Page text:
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August 03, 2005


Your point assumes, though, that this "Craig" person has no self-awareness or, at least, is unable to hear himself. Now, if Craig grimaced uncomfortably whenever he said his name as Crayg, then we might assume that (1) it is actually pronounced differently but that (2) he rues his inability to pronounce his own name. But Craig's apparent contentment (or at least lack of discontent) with his own pronounciation of his own name suggests that, assuming he is self-aware, either (1) his pronounciation is the intended one or (2) (and this is a weak point) that he is resigned, happily, to his own idiosyncratic mispronounciation.

Actually I think it's quite reasonable to assume that this hypothetical person with whom you happen, by perhaps extraordinary coincidence, to share a Christian name is unaware to some extent of his own pronunciation. I enjoin you to imagine a phone conversation in which I and hypothetical-Craig (henceforth hCraig) discussed this very matter, and in which I (fictionally) suggested to him that when I say "Cregg" and he "Crayg" he and I are merely giving different flatus to the same underlying, idealized vowel, to speak which would cause our merely human vocal chords to disintegrate. Much as, for example, a young child might announce his age as "fwee", and who, when he hears his age repeated to him—"fwee"—would reply in frustration, "no, FWEE"—he thinks he's saying "three", you see.

Not that hCraig thinks he's saying "Cregg".

I must disagree with your contention that hCraig's lack of a visible grimace when he says his own name shows that he intends that pronunciation (I ignore your point (2) as uninteresting). For you see "Crayg" is such a part of hCraig's very speech that I frankly doubt his competence to prefer that pronunciation, until, perhaps, it is explicitly brought to his attention (perhaps by such as myself)—but even then, how likely is he to abandon his ordinary (and not incorrect, merely not chosen) speech patterns for something new? It gets him nothing, after all.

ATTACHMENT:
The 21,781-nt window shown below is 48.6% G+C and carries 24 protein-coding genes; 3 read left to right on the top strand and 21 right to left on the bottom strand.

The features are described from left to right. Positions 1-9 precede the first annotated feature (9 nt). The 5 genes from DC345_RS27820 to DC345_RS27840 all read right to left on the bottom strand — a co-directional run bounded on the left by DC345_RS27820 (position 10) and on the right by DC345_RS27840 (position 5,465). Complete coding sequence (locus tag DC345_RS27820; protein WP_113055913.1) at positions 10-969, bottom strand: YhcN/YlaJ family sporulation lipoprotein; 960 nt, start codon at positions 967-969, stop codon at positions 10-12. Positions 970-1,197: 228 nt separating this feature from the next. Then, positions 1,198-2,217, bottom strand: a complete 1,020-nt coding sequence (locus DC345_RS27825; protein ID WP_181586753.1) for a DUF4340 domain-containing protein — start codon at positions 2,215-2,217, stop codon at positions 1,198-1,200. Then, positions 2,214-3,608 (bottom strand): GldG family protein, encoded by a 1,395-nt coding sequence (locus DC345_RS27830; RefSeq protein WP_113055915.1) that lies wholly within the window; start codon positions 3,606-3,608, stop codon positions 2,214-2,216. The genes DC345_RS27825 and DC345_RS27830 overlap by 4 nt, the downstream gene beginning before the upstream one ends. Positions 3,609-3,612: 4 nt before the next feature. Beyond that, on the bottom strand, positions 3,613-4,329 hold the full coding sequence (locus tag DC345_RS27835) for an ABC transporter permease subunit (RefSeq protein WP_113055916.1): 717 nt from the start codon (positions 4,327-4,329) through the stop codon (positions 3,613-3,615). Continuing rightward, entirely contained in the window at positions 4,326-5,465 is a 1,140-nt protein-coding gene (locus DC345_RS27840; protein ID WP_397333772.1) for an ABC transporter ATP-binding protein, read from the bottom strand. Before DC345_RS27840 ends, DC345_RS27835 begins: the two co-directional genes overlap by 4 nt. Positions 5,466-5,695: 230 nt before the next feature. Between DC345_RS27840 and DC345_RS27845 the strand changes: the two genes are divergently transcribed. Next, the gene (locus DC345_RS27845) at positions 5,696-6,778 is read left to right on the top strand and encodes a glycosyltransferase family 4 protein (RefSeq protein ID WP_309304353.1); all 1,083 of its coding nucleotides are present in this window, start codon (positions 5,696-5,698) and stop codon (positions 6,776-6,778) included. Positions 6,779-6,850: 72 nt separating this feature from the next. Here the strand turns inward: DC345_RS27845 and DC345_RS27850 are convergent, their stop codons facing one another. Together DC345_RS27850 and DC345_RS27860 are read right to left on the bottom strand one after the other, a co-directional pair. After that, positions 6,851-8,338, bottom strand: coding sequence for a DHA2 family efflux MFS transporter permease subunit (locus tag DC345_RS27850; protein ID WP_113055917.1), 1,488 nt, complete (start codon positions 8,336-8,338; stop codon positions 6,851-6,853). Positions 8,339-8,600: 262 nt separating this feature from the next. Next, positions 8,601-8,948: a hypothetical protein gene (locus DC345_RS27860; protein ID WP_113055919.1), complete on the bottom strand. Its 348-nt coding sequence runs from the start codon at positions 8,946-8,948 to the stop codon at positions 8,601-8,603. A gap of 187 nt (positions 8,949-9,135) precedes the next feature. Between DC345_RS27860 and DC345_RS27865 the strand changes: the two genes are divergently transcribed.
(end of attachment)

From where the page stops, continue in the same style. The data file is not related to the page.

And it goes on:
Would you take the position that hCraig prefers his pronunciation of "egg"?

Is this Crag person from Milwaukee or Wisconsin or something? In fact, it would make sense for Crag to prefer that other Milwaukeeites pronounce his name as he does, while people with Revised Standard Pittsburgh accents pronounce it so as to rhyme with "egg"--or rather, so that it still rhymes with "egg."

I can't speak for hCraig who is, of course, not me. I happen to be from Madison, Wisconsin, though, so I might be able to provide some insight.

My sense is that hCraig's fierce sense of Wisconsite pride is at stake here. Vowel choices, even if initially unconscious (I grant here that, as Ben suggests, the initial vowel choice may well be partially unconscious and may be so innate as to be effectively unheard unless pointed out), become badges of identity. They do so when the pronouncers becomes aware of alternate pronounciations and reacts against them (I here assume that hCraig is capable, unlike Ben's hypothetical child, of altering his pronounciation).

Let us assume that hCraig finds himself at a postgraduate institution in California. There, surrounded by flashy, ostentatiously laid-back types, he might reassert his Midwestern identity by intensifying his accent. Thus, he might not only generally prefer his own pronounciation of his name but, in fact, of similar words (bag, egg, etc.) in a sort of defensive, homesick way--placing the sounds of home in the mouths of others.

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